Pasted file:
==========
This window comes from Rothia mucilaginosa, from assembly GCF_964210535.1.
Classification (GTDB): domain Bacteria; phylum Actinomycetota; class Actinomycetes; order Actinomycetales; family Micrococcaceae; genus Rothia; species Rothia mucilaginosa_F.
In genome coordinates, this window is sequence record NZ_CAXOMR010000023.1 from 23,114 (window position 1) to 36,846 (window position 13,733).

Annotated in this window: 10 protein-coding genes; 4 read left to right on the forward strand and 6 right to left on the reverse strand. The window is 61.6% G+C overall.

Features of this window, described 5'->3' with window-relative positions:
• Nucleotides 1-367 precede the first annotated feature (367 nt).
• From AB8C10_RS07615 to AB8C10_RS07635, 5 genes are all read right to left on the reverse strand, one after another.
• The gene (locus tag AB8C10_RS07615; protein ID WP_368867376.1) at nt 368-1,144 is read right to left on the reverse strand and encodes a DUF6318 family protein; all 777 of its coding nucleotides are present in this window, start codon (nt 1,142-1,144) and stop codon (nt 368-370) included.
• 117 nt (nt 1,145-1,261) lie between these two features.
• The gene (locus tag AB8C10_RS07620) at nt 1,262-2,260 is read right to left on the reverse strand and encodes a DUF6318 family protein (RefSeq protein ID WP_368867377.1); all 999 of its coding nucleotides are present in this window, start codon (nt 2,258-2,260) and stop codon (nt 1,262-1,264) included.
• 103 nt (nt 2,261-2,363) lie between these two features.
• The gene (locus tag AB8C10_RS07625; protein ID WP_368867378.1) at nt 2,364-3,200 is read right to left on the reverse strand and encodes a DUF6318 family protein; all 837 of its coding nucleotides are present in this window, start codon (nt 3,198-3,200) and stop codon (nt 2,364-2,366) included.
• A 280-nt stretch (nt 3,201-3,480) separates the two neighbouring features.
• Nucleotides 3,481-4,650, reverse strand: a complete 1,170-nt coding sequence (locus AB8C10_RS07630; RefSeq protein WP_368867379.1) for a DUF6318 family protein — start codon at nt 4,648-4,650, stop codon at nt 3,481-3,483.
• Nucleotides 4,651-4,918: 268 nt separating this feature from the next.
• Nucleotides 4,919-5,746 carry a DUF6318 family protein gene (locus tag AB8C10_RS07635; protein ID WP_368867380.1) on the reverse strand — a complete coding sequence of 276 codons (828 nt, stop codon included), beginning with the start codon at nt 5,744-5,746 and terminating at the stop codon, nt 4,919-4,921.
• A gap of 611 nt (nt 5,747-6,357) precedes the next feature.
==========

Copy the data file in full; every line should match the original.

This window comes from Rothia mucilaginosa, from assembly GCF_964210535.1.
Classification (GTDB): domain Bacteria; phylum Actinomycetota; class Actinomycetes; order Actinomycetales; family Micrococcaceae; genus Rothia; species Rothia mucilaginosa_F.
In genome coordinates, this window is sequence record NZ_CAXOMR010000023.1 from 23,114 (window position 1) to 36,846 (window position 13,733).

Annotated in this window: 10 protein-coding genes; 4 read left to right on the forward strand and 6 right to left on the reverse strand. The window is 61.6% G+C overall.

Features of this window, described 5'->3' with window-relative positions:
• Nucleotides 1-367 precede the first annotated feature (367 nt).
• From AB8C10_RS07615 to AB8C10_RS07635, 5 genes are all read right to left on the reverse strand, one after another.
• The gene (locus tag AB8C10_RS07615; protein ID WP_368867376.1) at nt 368-1,144 is read right to left on the reverse strand and encodes a DUF6318 family protein; all 777 of its coding nucleotides are present in this window, start codon (nt 1,142-1,144) and stop codon (nt 368-370) included.
• 117 nt (nt 1,145-1,261) lie between these two features.
• The gene (locus tag AB8C10_RS07620) at nt 1,262-2,260 is read right to left on the reverse strand and encodes a DUF6318 family protein (RefSeq protein ID WP_368867377.1); all 999 of its coding nucleotides are present in this window, start codon (nt 2,258-2,260) and stop codon (nt 1,262-1,264) included.
• 103 nt (nt 2,261-2,363) lie between these two features.
• The gene (locus tag AB8C10_RS07625; protein ID WP_368867378.1) at nt 2,364-3,200 is read right to left on the reverse strand and encodes a DUF6318 family protein; all 837 of its coding nucleotides are present in this window, start codon (nt 3,198-3,200) and stop codon (nt 2,364-2,366) included.
• A 280-nt stretch (nt 3,201-3,480) separates the two neighbouring features.
• Nucleotides 3,481-4,650, reverse strand: a complete 1,170-nt coding sequence (locus AB8C10_RS07630; RefSeq protein WP_368867379.1) for a DUF6318 family protein — start codon at nt 4,648-4,650, stop codon at nt 3,481-3,483.
• Nucleotides 4,651-4,918: 268 nt separating this feature from the next.
• Nucleotides 4,919-5,746 carry a DUF6318 family protein gene (locus tag AB8C10_RS07635; protein ID WP_368867380.1) on the reverse strand — a complete coding sequence of 276 codons (828 nt, stop codon included), beginning with the start codon at nt 5,744-5,746 and terminating at the stop codon, nt 4,919-4,921.
• A gap of 611 nt (nt 5,747-6,357) precedes the next feature.